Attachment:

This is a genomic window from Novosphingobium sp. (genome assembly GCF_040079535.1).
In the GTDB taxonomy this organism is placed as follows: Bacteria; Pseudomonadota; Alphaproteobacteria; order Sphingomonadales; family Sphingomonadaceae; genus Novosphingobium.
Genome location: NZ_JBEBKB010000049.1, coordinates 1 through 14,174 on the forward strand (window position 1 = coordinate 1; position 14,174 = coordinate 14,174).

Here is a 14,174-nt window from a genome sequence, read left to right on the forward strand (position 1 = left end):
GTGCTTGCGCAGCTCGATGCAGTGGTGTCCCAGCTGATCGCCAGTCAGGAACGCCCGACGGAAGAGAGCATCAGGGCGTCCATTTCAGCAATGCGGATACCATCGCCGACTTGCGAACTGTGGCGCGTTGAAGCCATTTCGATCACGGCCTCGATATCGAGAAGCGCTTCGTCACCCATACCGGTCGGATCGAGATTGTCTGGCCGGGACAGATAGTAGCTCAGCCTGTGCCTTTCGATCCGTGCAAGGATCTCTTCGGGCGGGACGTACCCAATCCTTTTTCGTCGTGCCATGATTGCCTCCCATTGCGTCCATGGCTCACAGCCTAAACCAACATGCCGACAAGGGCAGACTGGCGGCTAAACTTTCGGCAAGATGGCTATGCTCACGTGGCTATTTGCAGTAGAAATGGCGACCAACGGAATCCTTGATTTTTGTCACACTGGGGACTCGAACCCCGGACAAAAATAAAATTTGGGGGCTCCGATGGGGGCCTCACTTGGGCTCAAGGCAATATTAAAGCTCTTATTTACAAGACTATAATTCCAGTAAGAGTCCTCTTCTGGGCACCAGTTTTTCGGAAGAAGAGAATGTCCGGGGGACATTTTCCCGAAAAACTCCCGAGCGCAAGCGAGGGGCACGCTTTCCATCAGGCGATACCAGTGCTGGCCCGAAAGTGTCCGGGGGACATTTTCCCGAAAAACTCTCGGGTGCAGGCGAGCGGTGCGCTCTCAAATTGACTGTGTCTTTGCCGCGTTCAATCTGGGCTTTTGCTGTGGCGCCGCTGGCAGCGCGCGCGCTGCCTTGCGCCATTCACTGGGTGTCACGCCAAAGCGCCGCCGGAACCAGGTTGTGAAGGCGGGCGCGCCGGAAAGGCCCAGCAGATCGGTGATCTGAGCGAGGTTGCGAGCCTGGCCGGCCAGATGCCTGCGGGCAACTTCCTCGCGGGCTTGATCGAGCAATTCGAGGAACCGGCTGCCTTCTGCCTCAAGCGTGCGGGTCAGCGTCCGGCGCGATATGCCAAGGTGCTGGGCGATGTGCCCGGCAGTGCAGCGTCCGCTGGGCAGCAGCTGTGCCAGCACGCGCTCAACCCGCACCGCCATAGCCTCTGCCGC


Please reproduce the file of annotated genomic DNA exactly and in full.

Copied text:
This is a genomic window from Novosphingobium sp. (genome assembly GCF_040079535.1).
In the GTDB taxonomy this organism is placed as follows: Bacteria; Pseudomonadota; Alphaproteobacteria; order Sphingomonadales; family Sphingomonadaceae; genus Novosphingobium.
Genome location: NZ_JBEBKB010000049.1, coordinates 1 through 14,174 on the forward strand (window position 1 = coordinate 1; position 14,174 = coordinate 14,174).

Here is a 14,174-nt window from a genome sequence, read left to right on the forward strand (position 1 = left end):
GTGCTTGCGCAGCTCGATGCAGTGGTGTCCCAGCTGATCGCCAGTCAGGAACGCCCGACGGAAGAGAGCATCAGGGCGTCCATTTCAGCAATGCGGATACCATCGCCGACTTGCGAACTGTGGCGCGTTGAAGCCATTTCGATCACGGCCTCGATATCGAGAAGCGCTTCGTCACCCATACCGGTCGGATCGAGATTGTCTGGCCGGGACAGATAGTAGCTCAGCCTGTGCCTTTCGATCCGTGCAAGGATCTCTTCGGGCGGGACGTACCCAATCCTTTTTCGTCGTGCCATGATTGCCTCCCATTGCGTCCATGGCTCACAGCCTAAACCAACATGCCGACAAGGGCAGACTGGCGGCTAAACTTTCGGCAAGATGGCTATGCTCACGTGGCTATTTGCAGTAGAAATGGCGACCAACGGAATCCTTGATTTTTGTCACACTGGGGACTCGAACCCCGGACAAAAATAAAATTTGGGGGCTCCGATGGGGGCCTCACTTGGGCTCAAGGCAATATTAAAGCTCTTATTTACAAGACTATAATTCCAGTAAGAGTCCTCTTCTGGGCACCAGTTTTTCGGAAGAAGAGAATGTCCGGGGGACATTTTCCCGAAAAACTCCCGAGCGCAAGCGAGGGGCACGCTTTCCATCAGGCGATACCAGTGCTGGCCCGAAAGTGTCCGGGGGACATTTTCCCGAAAAACTCTCGGGTGCAGGCGAGCGGTGCGCTCTCAAATTGACTGTGTCTTTGCCGCGTTCAATCTGGGCTTTTGCTGTGGCGCCGCTGGCAGCGCGCGCGCTGCCTTGCGCCATTCACTGGGTGTCACGCCAAAGCGCCGCCGGAACCAGGTTGTGAAGGCGGGCGCGCCGGAAAGGCCCAGCAGATCGGTGATCTGAGCGAGGTTGCGAGCCTGGCCGGCCAGATGCCTGCGGGCAACTTCCTCGCGGGCTTGATCGAGCAATTCGAGGAACCGGCTGCCTTCTGCCTCAAGCGTGCGGGTCAGCGTCCGGCGCGATATGCCAAGGTGCTGGGCGATGTGCCCGGCAGTGCAGCGTCCGCTGGGCAGCAGCTGTGCCAGCACGCGCTCAACCCGCACCGCCATAGCCTCTGCCGC